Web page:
22.40A statutory hierarchy will not necessarily suit all disputes. It will not assist where the dispute is between people who have an equal ranking on the hierarchy, such as siblings.451 Some overseas statutory hierarchies contain quite detailed rules to address these situations. For example, some Canadian hierarchies provide that, where siblings are in dispute, the eldest has the right to decide.452
22.41There is a risk that a statutory hierarchy, while certain, is arbitrary and does not address the particular circumstances of the deceased, including cultural values. We note that this approach is not favoured in either the Human Tissue Act 2008 or the Coroners Act. The value of legal certainty must be balanced against the need for the law to respond to individual circumstances. Every burial dispute will raise unique facts and circumstances, some of which will require a more nuanced approach. A statutory hierarchy may lack the flexibility to address this. A hierarchy relies on a fixed ranking of relationships that may not reflect the relationships the deceased had in real life.453

A collective duty on the family as a wholeTop

22.42There is no definitive practice in New Zealand under which one family member will always make the burial arrangements. Certain people may play a particular role or occupy a special status, but that will differ depending on the family.454

22.43Under tikanga Māori, the decisions to be made after death are considered a matter for whānau and hapū rather than one particular person. The decisions are made collectively with a strong focus on consensus. There may be competing claims by different hapū with which the deceased was affiliated. The decision as to where the tūpāpaku should be buried provides an opportunity to strengthen ties of whakapapa, and the process of making a decision allows different claims to be considered.

22.44The submission of Te Rūnanga o Ngāti Whātua was strongly against the statutory hierarchy approach, describing it as:455

[A]bhorrent, not only to the principle of whakapapa, but to the universal need for surviving whānau members to find peace.

22.45Submitters from the Tangi Research Programme said the following about the use of a hierarchy:456

Concepts and processes such as relationships, family, decision-making and authority are culturally imbued and meanings can differ significantly across individuals, familial groups and cultures. As such the compilation or proposed reliance upon a pre-determined hierarchy of individuals is extremely problematic … it is appropriate such matters are considered on a case-by-case basis.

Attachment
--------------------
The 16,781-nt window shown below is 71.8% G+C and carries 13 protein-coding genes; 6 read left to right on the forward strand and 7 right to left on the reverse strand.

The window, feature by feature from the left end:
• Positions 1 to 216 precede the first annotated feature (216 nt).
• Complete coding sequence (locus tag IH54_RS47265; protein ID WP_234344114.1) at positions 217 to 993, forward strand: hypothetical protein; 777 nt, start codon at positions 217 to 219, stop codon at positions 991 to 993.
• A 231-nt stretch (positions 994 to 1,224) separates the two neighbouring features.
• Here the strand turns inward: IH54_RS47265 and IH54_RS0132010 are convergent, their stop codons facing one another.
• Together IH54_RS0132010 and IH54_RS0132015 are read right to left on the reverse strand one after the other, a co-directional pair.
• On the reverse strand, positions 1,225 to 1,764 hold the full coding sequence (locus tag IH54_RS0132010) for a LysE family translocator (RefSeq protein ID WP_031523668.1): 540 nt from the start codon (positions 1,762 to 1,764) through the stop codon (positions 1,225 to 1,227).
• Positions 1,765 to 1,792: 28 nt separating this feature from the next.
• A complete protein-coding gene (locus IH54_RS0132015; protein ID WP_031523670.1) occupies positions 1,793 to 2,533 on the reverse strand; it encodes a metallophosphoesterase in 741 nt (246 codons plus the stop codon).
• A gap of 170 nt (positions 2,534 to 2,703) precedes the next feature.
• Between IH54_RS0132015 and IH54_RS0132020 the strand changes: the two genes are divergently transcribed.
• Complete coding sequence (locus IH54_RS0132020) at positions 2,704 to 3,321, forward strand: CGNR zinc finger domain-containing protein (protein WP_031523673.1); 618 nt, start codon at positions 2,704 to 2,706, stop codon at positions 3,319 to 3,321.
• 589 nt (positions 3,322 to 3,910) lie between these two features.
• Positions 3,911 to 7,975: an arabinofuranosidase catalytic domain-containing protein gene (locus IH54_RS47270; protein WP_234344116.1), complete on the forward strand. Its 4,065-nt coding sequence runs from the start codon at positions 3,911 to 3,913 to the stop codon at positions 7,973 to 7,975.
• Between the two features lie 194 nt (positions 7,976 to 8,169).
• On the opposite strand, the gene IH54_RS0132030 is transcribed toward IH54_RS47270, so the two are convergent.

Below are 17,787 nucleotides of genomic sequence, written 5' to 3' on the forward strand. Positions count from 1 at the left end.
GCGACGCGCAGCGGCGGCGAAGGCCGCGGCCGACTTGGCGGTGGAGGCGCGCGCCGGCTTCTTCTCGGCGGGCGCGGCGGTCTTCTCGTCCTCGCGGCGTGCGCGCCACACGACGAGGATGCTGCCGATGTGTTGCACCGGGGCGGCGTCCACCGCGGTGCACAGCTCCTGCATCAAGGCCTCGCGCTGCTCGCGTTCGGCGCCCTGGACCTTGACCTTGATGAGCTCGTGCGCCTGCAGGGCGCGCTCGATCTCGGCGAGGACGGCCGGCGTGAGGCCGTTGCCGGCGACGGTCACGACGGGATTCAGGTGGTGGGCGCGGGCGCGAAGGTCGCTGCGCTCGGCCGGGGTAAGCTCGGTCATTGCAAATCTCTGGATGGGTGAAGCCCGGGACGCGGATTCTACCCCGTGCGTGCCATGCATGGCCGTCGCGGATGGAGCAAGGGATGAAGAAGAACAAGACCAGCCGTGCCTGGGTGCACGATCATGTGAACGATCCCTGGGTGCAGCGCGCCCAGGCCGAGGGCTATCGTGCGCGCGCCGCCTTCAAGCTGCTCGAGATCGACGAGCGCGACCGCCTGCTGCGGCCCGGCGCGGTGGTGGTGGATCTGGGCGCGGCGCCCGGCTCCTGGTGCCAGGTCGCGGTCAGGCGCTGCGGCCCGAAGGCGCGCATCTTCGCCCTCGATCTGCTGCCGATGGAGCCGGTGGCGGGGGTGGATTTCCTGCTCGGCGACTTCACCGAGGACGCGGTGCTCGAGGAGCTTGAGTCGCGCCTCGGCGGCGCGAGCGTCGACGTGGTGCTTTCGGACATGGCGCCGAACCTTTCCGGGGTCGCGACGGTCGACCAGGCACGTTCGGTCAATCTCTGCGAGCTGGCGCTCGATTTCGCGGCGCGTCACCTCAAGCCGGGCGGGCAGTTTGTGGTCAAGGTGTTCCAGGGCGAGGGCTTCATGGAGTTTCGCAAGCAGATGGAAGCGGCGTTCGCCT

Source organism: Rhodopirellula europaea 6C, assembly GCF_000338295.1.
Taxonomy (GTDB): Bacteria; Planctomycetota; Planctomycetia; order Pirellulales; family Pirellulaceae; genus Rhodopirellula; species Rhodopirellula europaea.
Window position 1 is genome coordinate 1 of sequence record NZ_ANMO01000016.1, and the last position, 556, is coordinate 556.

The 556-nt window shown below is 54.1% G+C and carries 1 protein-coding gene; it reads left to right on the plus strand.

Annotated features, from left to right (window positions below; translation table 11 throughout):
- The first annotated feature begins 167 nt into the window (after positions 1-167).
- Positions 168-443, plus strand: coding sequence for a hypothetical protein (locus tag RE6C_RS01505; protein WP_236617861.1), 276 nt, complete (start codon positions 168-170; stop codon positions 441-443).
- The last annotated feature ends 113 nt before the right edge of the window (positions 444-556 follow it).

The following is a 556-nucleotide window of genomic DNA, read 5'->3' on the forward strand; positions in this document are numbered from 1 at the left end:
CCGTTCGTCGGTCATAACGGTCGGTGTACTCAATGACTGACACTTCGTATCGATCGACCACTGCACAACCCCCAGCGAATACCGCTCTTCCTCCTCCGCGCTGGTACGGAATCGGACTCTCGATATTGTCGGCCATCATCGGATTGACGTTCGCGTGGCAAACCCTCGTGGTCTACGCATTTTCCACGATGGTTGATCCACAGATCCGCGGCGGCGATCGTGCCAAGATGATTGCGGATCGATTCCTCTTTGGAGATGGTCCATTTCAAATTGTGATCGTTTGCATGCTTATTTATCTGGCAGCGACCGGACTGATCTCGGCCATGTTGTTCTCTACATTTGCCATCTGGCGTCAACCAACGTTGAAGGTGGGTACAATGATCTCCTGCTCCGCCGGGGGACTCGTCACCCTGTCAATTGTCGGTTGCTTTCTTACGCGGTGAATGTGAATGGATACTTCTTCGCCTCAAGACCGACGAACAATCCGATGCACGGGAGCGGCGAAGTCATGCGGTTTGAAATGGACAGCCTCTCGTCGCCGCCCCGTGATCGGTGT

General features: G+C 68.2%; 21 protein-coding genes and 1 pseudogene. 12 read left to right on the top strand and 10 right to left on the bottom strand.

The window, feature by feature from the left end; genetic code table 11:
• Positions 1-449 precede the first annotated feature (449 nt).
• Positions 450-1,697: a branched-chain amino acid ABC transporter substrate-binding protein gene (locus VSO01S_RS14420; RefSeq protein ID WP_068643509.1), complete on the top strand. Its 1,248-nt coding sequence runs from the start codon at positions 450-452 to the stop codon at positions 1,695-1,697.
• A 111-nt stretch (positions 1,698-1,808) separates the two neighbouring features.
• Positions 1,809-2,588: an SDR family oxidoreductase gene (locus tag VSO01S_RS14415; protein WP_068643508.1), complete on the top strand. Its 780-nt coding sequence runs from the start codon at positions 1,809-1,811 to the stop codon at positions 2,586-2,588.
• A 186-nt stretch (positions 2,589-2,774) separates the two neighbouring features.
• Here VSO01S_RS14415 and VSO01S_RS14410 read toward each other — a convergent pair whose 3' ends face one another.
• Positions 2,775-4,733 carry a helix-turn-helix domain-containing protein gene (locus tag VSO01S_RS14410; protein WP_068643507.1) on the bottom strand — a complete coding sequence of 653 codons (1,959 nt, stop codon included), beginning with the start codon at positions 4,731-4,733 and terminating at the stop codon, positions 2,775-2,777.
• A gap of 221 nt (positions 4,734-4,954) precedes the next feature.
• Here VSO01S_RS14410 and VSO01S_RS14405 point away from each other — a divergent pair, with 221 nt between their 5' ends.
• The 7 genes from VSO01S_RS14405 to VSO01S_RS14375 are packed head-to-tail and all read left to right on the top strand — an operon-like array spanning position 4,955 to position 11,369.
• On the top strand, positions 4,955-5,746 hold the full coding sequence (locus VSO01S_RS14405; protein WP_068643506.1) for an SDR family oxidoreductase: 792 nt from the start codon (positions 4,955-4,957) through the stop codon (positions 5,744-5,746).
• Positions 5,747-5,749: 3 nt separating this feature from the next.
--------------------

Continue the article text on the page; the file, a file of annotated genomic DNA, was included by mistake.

22.46We considered whether the statute should provide for the family of the deceased person, as a family unit, to have a collective decision-making duty. This would be the option that most closely reflects tikanga Māori. However, we are of the view that it would be too onerous for families from other cultural backgrounds to be required to make decisions in this manner.

A non-exclusive duty on family membersTop

22.47We consider that there is an alternative under which the statute provides a role for family decision-making with neither a hierarchy nor an obligation for the decision to be made collectively and by consensus. Under this approach, no family member would have priority rights, but all members of a deceased’s family would have a power to act either on their own or by consensus with other family members. The statute would set down some minimum requirements as to how the power should be exercised.

22.48We propose that every family member of a deceased person should individually have all powers necessary to make decisions about funeral arrangements, disposal of the body or how to deal with any remains and should have a duty to dispose of the body of the deceased person in the following circumstances:

22.49We consider that this approach best enables the common practice under which the spouse or adult children step forward and make the decisions. Under this approach, if the deceased person has not appointed a decision-maker, the spouse or adult children may step forward, make decisions and instruct funeral service providers. The funeral service provider can rely on those instructions in the absence of knowledge of any challenge to those instructions from other family members.457 If the spouse or adult children do not undertake this role, other family members also have the right and duty to do so.